It has been hard to figure out how to best moderate forum posts and avoid having the forum overrun with spam and posts that violate our terms of use. Our current solution is to post any content from members without review but save as draft any posts from non-members. To accomplish this, I set up a rule using the Rules module that emails a notification to our staff moderator when we have a new non-member post or comment and also sets it as a draft. In the future, I am going to write a module that assigns all .edu email addresses a role and that role can automatically post to the forum without review.

The “Real Name” and not the username should show up everywhere for users
We don’t ever use usernames on the AASHE website and instead override all names using the RealName module. Without any modifications, the RealName module replaced all of our usernames (set with theme_username) with our profile First + Last name combination.

Users can “quote” one another in forum threads
One features that our staff really liked on other forums was the ability to quote other posts. Using the Quote module, we were able to add this button and functionality. However, since Quote doesn’t use theme_username, we had to write a small patch to the module.

Display recent posts categorized by relevant taxonomy term throughout the site
We wanted to be able to have relevant posts show up depending on where a user is within our site. For example, if they are looking at a Climate resource, they would see relevant Climate posts in a list block. This was implemented on our development site using Views and arguments. However, it is not implemented on the live site yet.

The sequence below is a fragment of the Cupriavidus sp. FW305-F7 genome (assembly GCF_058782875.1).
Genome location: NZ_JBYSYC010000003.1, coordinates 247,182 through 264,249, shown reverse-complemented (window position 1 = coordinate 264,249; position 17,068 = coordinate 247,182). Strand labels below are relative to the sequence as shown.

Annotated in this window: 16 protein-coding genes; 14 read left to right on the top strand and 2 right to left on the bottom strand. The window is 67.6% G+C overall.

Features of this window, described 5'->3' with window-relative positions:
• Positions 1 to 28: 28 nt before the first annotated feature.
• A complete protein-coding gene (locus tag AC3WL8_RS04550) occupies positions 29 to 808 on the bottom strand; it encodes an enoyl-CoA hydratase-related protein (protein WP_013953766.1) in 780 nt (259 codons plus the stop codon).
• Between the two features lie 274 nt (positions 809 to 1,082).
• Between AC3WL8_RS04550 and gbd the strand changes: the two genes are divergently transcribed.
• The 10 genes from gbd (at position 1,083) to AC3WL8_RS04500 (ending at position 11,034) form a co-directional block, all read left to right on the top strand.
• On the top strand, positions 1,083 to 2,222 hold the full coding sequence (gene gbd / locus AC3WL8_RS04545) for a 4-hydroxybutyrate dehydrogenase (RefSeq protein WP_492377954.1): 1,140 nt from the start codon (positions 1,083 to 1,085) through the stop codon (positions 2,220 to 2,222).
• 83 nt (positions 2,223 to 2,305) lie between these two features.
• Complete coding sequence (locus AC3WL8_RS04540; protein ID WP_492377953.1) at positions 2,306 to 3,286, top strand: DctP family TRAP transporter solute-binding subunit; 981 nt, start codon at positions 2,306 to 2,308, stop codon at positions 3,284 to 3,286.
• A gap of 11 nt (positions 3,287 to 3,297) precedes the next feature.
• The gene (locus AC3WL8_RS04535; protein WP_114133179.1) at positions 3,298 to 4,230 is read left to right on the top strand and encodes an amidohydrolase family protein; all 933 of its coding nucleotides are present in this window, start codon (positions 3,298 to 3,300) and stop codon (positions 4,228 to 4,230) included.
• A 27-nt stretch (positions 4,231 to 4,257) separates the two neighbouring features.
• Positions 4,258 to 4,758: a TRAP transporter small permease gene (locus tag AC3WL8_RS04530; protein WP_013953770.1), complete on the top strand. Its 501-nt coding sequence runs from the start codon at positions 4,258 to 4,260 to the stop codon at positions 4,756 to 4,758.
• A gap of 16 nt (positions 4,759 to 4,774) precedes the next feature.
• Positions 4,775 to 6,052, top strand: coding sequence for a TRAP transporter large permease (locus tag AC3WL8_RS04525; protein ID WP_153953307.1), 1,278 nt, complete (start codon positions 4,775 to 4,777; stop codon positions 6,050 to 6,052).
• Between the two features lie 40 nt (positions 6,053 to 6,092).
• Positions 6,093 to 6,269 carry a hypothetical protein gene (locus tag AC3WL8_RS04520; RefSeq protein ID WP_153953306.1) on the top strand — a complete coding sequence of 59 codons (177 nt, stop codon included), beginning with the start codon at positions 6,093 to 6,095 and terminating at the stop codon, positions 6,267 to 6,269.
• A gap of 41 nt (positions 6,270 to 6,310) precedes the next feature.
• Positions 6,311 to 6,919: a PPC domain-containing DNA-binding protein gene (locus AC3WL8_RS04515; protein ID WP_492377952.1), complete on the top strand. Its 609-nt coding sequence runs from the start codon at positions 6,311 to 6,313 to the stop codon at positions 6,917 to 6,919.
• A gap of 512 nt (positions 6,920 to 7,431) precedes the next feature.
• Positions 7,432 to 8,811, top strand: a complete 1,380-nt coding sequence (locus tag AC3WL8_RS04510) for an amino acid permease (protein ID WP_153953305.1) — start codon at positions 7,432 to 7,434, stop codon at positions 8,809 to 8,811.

One of the trickiest parts of deploying our forum was that so much of the functionality was tied up in contributed modules and database code. I ended up using the Features module to bundle together the required modules, Views, content types, and imagecache presets from development to staging to live site. Feature alone didn’t capture all of the settings, so I also practiced my live migration by first moving from our development to staging site and writing down all of the little configuration settings and then using that list to move to the live site. Please let me know if you are interested in having a copy of the feature.

How It All Came Together

In the first screenshot, you can see the anonymous user block on the left, as well as a sponsor/description block. On the right, you can see our sponsor view that presents a list of logos and an example of real names being used in the last post listing.

AASHE Forum Homepage

So, How Long Did It Take?

I probably spent between 50 and 60 hours building the forums and my co-worker Matt worked 5 to 10 hours. A significant amount of my time was spent trying out and then discarding modules that didn’t quite meet our needs. It also took awhile to figure out how to configure Mimemail with Notifications.

Julia Kulla-Mader

Written by Julia Kulla-Mader.